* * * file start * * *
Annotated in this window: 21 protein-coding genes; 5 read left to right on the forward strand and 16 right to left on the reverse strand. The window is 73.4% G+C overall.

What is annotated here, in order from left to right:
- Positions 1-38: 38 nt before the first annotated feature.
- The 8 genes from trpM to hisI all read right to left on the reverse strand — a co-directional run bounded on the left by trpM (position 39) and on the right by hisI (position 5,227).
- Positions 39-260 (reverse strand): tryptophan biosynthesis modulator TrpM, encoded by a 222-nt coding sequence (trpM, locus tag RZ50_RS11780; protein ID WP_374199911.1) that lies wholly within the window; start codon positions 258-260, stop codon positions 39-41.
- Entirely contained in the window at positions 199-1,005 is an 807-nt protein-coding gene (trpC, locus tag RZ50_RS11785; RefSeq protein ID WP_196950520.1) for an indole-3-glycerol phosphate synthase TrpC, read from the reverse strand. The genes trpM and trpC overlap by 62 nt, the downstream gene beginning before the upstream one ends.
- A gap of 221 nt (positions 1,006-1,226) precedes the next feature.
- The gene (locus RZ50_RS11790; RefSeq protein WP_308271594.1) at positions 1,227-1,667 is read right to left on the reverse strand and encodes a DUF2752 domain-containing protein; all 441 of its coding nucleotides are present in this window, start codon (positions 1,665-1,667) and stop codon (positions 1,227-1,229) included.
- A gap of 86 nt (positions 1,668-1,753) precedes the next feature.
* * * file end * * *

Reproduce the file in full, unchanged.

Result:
Annotated in this window: 21 protein-coding genes; 5 read left to right on the forward strand and 16 right to left on the reverse strand. The window is 73.4% G+C overall.

What is annotated here, in order from left to right:
- Positions 1-38: 38 nt before the first annotated feature.
- The 8 genes from trpM to hisI all read right to left on the reverse strand — a co-directional run bounded on the left by trpM (position 39) and on the right by hisI (position 5,227).
- Positions 39-260 (reverse strand): tryptophan biosynthesis modulator TrpM, encoded by a 222-nt coding sequence (trpM, locus tag RZ50_RS11780; protein ID WP_374199911.1) that lies wholly within the window; start codon positions 258-260, stop codon positions 39-41.
- Entirely contained in the window at positions 199-1,005 is an 807-nt protein-coding gene (trpC, locus tag RZ50_RS11785; RefSeq protein ID WP_196950520.1) for an indole-3-glycerol phosphate synthase TrpC, read from the reverse strand. The genes trpM and trpC overlap by 62 nt, the downstream gene beginning before the upstream one ends.
- A gap of 221 nt (positions 1,006-1,226) precedes the next feature.
- The gene (locus RZ50_RS11790; RefSeq protein WP_308271594.1) at positions 1,227-1,667 is read right to left on the reverse strand and encodes a DUF2752 domain-containing protein; all 441 of its coding nucleotides are present in this window, start codon (positions 1,665-1,667) and stop codon (positions 1,227-1,229) included.
- A gap of 86 nt (positions 1,668-1,753) precedes the next feature.